6 leadership lessons I learned from the Costa Rican jungle

It’s been a year since my first solo expedition into the Costa Rican jungle. On a whim, (some would say a mid-life crisis), I made my epic journey from New Zealand to this beautiful Central American country. Why? Mainly just to prove to myself that I could do it.

Although my adventure is now a hazy memory, the ripples of learning from that trip continue to offer up wisdom in ways I never expected.

Here are 6 lessons I learned from the Costa Rican jungle:

1. Do things that scare the living daylights out of you – and do them on a regular basis. Don’t just apply this to yourself – a skilled leader will take their team beyond their comfort zones. This leads to growth, innovation, and a step change – for you and your team. Professor of Leadership and Organisational Behaviour at Stanford Graduate School of Business, Deborah Gruenfeld, says that in order to build self-confidence you need to do things that put you in the red zone. “Try things you don’t think you can do. Failure can be very useful for building confidence.”

Diving into the South American jungle on my own with a bunch of strangers took a bucketload of chutzpah for someone who is usually such a timid traveller. Setting yourself and your team challenges that scare you a little (or a lot) builds confidence and increases your chances of success in the long run.

2. Be as prepared as a Boy Scout or Girl Guide (but then just wing it). Do your preparation. Plan for worst case and best case scenarios. Then plan and prepare a bit more. But don’t be so rigid in your mindset and so hell bent on your approach that you miss the opportunity to take the different (and better) route when it’s staring you square in the face. I packed so much mosquito repellent in my toilet bag, it drew raised eyebrows at customs. But once I arrived in Puntarenas Province, I shed everything that didn’t serve me – both literally and metaphorically. I wore little more than a sundress and no makeup; and as I shed all the unnecessary outer stuff, I shed the shackles of my outdated mindset. I became more open to whatever was in front of me. I had some of the most incredible experiences of my life, many of which would never have happened if I had stuck rigidly to ‘The Plan’.

3. Which brings me to my third lesson from the Costa Rican jungle. Adopt a beginner’s mindset. Reject the all-knowing, superhero expert leader archetype that is so prized within most organisations. The best leaders I know are always curious and willing to admit they don’t have all the answers. They’re open to listening and learning from everything and everyone around them. When I opened my eyes (and heart) to the people and environment of this new country, I really began to see and then learn lesson upon lesson.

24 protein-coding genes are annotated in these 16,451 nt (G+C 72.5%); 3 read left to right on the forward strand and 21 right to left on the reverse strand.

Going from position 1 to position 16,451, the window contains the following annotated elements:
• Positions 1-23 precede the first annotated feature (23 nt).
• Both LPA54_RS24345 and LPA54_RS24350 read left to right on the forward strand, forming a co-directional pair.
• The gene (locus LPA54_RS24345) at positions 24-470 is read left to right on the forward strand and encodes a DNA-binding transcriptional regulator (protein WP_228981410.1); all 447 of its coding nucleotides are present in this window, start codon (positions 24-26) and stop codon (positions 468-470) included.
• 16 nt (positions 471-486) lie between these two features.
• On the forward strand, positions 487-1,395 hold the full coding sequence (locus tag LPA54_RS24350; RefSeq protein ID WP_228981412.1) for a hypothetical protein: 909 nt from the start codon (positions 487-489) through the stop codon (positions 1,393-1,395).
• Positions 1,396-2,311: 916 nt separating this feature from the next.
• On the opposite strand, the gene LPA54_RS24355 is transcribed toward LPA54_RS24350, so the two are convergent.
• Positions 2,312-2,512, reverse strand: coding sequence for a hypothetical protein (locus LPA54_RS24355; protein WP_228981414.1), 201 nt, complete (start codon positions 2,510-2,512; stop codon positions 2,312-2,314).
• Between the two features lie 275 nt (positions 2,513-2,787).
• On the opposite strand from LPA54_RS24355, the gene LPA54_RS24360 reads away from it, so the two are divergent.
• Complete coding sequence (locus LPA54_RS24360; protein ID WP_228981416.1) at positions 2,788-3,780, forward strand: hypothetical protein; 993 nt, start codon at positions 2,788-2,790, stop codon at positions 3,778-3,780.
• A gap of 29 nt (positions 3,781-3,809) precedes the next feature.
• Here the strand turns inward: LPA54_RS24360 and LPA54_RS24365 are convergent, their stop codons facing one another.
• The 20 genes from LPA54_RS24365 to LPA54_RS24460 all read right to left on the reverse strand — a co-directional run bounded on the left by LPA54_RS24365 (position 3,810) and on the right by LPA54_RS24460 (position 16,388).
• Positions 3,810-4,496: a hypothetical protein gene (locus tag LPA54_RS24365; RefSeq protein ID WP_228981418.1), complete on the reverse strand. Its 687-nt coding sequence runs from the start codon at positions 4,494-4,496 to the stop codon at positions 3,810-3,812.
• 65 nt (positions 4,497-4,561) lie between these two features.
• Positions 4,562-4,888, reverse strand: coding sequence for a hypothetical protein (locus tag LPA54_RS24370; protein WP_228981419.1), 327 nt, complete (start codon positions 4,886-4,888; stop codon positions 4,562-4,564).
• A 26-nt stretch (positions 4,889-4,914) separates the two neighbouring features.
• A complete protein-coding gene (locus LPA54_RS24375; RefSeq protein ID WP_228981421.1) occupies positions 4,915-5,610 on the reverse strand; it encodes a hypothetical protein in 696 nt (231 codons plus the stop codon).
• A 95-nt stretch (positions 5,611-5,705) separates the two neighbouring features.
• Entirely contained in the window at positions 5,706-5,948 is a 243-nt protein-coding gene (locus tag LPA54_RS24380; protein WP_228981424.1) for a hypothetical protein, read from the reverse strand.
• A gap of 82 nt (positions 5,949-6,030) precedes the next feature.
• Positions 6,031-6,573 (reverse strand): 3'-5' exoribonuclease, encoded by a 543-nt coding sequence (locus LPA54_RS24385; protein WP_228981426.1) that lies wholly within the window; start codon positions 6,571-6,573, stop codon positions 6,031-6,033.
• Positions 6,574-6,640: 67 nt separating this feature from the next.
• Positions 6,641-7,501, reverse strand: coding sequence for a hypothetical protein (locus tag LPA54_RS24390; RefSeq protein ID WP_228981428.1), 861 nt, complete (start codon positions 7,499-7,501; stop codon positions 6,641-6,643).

4. Harsh and difficult can be good for you. At the very least, these states don’t necessarily mean ‘bad’. Don’t reject tough experiences outright. Don’t see failures or difficulty as awful – or automatically label them ‘negative’. There were moments during my jungle retreat where I felt superbly uncomfortable – physically, mentally (and if I’m honest, emotionally). But it was exactly what I needed at the time; all part of the experience and the journey. And with distance, I now see that those most difficult moments were also the richest in terms of my learning.

5. Turn to nature if you really want wisdom. If you’re a leader with a problem, turn to nature for your answer. I can almost always find a useful metaphor for me or my coaching clients by turning to nature. Case in point? In the jungle, death is part of the natural order of things. The jungle effortlessly demonstrates that immutable law – to make way for new growth, the cycle of life means something needs to ‘die’. In organisations, we need to get better at letting some things die (sacred cows, products, long-held assumptions, roles) in order to make room for the new – the things more relevant for the times. The Costa Rican jungle effortlessly demonstrated leadership lessons better than any Harvard article I’ve ever read.

6. Finally, always have music as your companion. Any journey without music is a duller one. Victor Hugo said, “Music expresses that which cannot be said and on which it is impossible to be silent.” So if you want to escape your dreary office, transport yourself to South America and lose yourself to some sick tunes, listen to this playlist that I compiled when I was in the Costa Rican jungle. Every time I listen to it, it transports me back to the heat, the smells, the beauty and the friends I met in Manuel Antonio.

My seminal journey to Costa Rica feels like it was a lifetime ago, but I know I’ll return. And I know its magic is still weaving itself into my heart and soul.

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Suzi McAlpine

Suzi McAlpine is a Leadership Development Specialist and author of the award-winning leadership blog, The Leader’s Digest. She writes and teaches about accomplished leadership, what magic emerges when it’s present, and how to ignite better leadership in individuals, teams and organisations. Suzi has been a leader and senior executive herself, working alongside CEOs and executive teams in a variety of roles. Her experience has included being a head-hunter, an executive coach, and a practice leader for a division at the world’s largest HR consulting firm. Suzi provides a range of services as a Leadership Development Specialist, including executive coaching, leadership workshops and development programmes for CEOs, leadership teams and organisations throughout New Zealand.

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